Put aside your prejudices for a moment. And imagine if you could get a group of homeless people together, take them to the countryside, maybe down to the water, to some kind of summer camp, for the summer? Sheer madness? Social worker fantasy? Or glimmer of humanity?

There’s a lot of that behind Le temps d’unété, a happy summer feature that will be released next Friday. In addition to an avowed desire to tell a story that simply feels good. And these days, when the bad news rolls in, it can’t exactly hurt.

The film, directed by Louise Archambault, stars Patrice Robitaille in the role of Marc, a tired and indebted priest, who by happy chance inherits an estate in Bas-du-Fleuve. He decides on a whim and with the complicity of a colleague (Élise Guilbault) to bring half a dozen homeless people with him. To pay them a vacation, quite simply. Offer them a semblance of carelessness. And a je-ne-sais-quoi of family life. “Because if we can’t get a gang to spend a summer in the country, I really don’t know what we’re doing here,” says Marc’s character in the trailer, in a line feeling that sets the tone.

We owe this original idea to Marie Vien. The screenwriter (La passion d’Augustine) volunteered for years at La Maison du Père. And that’s where this dream was born, sorry, this new idea for a scenario. “I saw this fresco of life there and I became attached to them,” she says.

“I wanted this. I saw them every week, and my God, but what could happen if we gave them the chance, for a summer, to be in contact with nature, to live together, if we gave them a family ? “says Marie Vien. In short, to break their loneliness.

Delusional utopia? The homeless are not a homogeneous group. There is a “social fresco”, summarizes the screenwriter. “There are those who are very visible. Read: Those who make noise and you wouldn’t necessarily take on vacation with you. But no, not all of them are so “poked” either. “It also exists, the forgotten little old woman, the soldier who had a traumatic shock in Afghanistan, the Congolese refugee, it exists! She came across it, and she was inspired by it. Just like the character of Marc, moreover, a mixture of several priests and other street chaplains encountered, with often unsuspected life paths. “I have met so many priests who have revealed things to me. There are some who have adopted children, lived parallel lives…” We won’t tell you more, but know that the opening scene is quite amazing, thank you.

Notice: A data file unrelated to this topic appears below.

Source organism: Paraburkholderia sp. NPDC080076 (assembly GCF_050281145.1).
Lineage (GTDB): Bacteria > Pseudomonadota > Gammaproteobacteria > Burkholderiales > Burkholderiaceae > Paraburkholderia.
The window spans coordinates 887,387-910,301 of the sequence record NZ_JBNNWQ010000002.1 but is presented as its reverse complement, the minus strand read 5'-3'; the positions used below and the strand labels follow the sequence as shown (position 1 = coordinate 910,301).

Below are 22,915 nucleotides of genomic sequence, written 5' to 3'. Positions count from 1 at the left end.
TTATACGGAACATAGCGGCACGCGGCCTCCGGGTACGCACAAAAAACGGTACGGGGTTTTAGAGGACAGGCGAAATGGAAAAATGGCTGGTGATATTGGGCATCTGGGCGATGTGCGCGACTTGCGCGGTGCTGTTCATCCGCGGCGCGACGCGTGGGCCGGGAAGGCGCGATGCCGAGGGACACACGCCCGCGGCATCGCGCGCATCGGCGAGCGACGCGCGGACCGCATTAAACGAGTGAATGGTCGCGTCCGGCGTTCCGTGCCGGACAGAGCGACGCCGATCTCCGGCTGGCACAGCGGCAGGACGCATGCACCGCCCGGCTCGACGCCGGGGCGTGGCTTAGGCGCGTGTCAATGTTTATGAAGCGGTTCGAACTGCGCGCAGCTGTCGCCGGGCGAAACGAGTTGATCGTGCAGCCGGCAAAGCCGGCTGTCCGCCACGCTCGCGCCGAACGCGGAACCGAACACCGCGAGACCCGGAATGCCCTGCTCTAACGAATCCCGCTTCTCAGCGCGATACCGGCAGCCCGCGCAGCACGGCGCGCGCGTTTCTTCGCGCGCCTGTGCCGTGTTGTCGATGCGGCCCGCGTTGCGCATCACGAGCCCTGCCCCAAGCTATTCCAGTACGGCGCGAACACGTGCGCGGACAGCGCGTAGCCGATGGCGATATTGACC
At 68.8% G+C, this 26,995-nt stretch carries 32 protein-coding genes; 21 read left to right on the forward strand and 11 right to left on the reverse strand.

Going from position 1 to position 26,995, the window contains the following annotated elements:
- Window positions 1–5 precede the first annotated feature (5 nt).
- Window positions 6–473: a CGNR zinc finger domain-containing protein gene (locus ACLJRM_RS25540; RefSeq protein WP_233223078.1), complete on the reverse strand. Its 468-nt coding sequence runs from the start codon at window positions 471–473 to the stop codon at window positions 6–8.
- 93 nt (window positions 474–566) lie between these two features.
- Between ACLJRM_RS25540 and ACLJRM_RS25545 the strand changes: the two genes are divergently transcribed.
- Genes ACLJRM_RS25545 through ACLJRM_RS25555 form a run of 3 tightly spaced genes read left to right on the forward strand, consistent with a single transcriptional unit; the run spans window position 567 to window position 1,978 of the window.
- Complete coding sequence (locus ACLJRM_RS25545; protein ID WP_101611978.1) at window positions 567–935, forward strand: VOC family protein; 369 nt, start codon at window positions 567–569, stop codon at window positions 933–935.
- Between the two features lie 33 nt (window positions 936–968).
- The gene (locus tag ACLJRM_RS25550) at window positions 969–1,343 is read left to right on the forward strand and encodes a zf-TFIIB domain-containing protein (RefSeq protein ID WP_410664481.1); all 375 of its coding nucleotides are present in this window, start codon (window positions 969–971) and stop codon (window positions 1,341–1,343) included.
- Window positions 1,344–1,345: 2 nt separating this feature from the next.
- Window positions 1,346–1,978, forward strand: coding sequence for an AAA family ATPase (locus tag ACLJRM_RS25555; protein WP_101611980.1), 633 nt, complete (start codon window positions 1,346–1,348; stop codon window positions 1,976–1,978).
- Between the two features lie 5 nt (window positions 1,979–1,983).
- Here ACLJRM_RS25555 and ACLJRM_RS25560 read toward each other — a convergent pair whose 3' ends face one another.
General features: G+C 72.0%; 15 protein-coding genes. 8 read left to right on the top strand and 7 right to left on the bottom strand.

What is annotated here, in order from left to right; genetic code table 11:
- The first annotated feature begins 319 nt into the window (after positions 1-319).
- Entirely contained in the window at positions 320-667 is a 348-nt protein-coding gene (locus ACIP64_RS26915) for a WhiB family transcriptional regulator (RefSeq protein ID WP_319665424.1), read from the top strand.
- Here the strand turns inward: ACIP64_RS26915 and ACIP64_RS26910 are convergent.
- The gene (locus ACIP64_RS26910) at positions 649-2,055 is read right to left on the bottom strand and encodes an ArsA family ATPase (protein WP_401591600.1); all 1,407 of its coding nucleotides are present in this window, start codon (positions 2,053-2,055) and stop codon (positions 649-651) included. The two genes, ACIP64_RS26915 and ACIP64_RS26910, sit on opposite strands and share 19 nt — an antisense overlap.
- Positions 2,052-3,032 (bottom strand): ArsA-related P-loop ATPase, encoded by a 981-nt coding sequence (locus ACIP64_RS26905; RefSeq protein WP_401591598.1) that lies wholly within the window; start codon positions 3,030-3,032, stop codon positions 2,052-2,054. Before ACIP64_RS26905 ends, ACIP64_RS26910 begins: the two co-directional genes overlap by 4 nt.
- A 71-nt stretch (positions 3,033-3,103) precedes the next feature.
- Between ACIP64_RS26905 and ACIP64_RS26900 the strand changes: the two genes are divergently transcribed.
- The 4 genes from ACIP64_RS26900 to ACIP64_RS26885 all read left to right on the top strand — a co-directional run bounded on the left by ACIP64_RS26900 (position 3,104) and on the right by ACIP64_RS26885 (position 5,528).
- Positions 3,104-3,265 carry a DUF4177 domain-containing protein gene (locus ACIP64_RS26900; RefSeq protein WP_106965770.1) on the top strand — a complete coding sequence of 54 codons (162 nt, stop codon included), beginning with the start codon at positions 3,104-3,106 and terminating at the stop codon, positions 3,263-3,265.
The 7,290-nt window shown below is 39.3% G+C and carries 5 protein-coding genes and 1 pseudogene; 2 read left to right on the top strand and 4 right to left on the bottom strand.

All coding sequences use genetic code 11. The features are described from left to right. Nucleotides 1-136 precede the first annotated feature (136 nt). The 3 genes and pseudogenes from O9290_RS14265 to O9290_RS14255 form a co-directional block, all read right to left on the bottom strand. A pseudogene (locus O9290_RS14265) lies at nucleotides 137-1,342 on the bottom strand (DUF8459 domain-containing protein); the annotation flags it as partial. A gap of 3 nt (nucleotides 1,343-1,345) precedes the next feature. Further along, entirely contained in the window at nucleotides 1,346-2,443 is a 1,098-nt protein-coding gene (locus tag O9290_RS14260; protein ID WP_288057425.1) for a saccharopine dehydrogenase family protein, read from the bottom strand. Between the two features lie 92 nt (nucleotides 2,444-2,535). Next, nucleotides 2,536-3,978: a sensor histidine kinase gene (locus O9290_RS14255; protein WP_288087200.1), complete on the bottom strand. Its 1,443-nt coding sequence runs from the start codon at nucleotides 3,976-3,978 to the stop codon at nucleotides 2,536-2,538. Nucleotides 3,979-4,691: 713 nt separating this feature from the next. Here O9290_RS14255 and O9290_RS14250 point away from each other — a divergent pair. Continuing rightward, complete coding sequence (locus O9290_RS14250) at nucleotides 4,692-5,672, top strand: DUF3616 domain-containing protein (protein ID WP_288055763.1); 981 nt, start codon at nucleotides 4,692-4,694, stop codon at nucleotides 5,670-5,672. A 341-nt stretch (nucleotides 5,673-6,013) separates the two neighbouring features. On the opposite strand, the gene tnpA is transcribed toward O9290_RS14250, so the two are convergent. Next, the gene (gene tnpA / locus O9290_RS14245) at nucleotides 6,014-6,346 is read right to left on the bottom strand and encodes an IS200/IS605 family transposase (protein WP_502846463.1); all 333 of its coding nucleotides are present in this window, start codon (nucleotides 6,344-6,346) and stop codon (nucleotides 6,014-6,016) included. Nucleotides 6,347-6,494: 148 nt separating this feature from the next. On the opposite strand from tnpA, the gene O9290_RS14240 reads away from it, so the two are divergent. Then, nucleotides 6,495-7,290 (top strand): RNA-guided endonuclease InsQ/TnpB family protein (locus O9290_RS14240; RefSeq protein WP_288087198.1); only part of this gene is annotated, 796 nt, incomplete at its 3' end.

That being said, the idea of ​​the “summer camp” is definitely his own. The fruit of his imagination. “I wanted us to dive into a bath of humanity, with all that is beautiful, but also ugly, magical and funny, continues the director. And I hope that the spectators will also let themselves be transported by the humanity of the characters, which transcends differences, homelessness and misery. »

And it is this humanity that precisely hooked the director Louise Archambault (Gabrielle) in the scenario. “I’ve always been curious about the other, how the other finds their way, how different characters find their happiness,” she says in turn.

Along with Marie Vien, Louise Archambault also volunteered at La Maison du Père, but her interest goes back much further. From university, she made projects on homelessness. She even made a fiction about a homeless man at the end of her baccalaureate at Concordia. “I’ve always wondered about the left behind. We are full of humans on the planet, not necessarily born in the same conditions, but all, in the end, with the same needs. »

Because deep down, she continues, “maybe we’re more alike than we think”?

She knows it, her film is timely. “Is there something about the news, about the climate of concern? […] Yes, I want it to feel good. That it fills the heart, she confirms, but without being empty of content. »

Because of course, there is this risk of falling into lightness, or cliché, and the director is well aware of this. To avoid certain pitfalls or regional stereotypes, Louise Archambault also wanted to hire local extras (a strategy also adopted during the filming of It was raining birds), from Sainte-Luce or Rimouski. “To be all there, serving the same story. »

As for the proposal, which is certainly a bit jovial, Louise Archambault simply accepts it. “You have to own it,” she smiled. It’s a fiction, but I don’t think it’s utopian. These homeless people who have nothing left, who have lost their jobs and become dependent, no longer have any resources. Except that when they are transported to “holiday camp”, she defends, “bonds are forged”. “They are accompanied,” she argues. And when you have help, you have resources. […] It sure makes a difference. »

And this help is due to the key figure of the priest, a figure very far from Patrice Robitaille, it should be emphasized. And he does it laughing.

Nevertheless, it was necessary to dare, to stage a priest as the main character, in 2023. Will the spectators embark on the proposal? “That’s the big question. It’s a super beautiful film, which feels good, with mind-blowing images, in an incredible filming location, says Patrice Robitaille. Me, I discovered places in Quebec where I had never stopped. And then it’s hard not to buy into the lofty underlying message: “Behind all the crippled, there are human beings just waiting to be helped.” Because it is not true that they have all dropped out of society and they no longer want to know anything about anyone, concludes Patrice Robitaille. And it can just feel good to do good…”

Well said, well.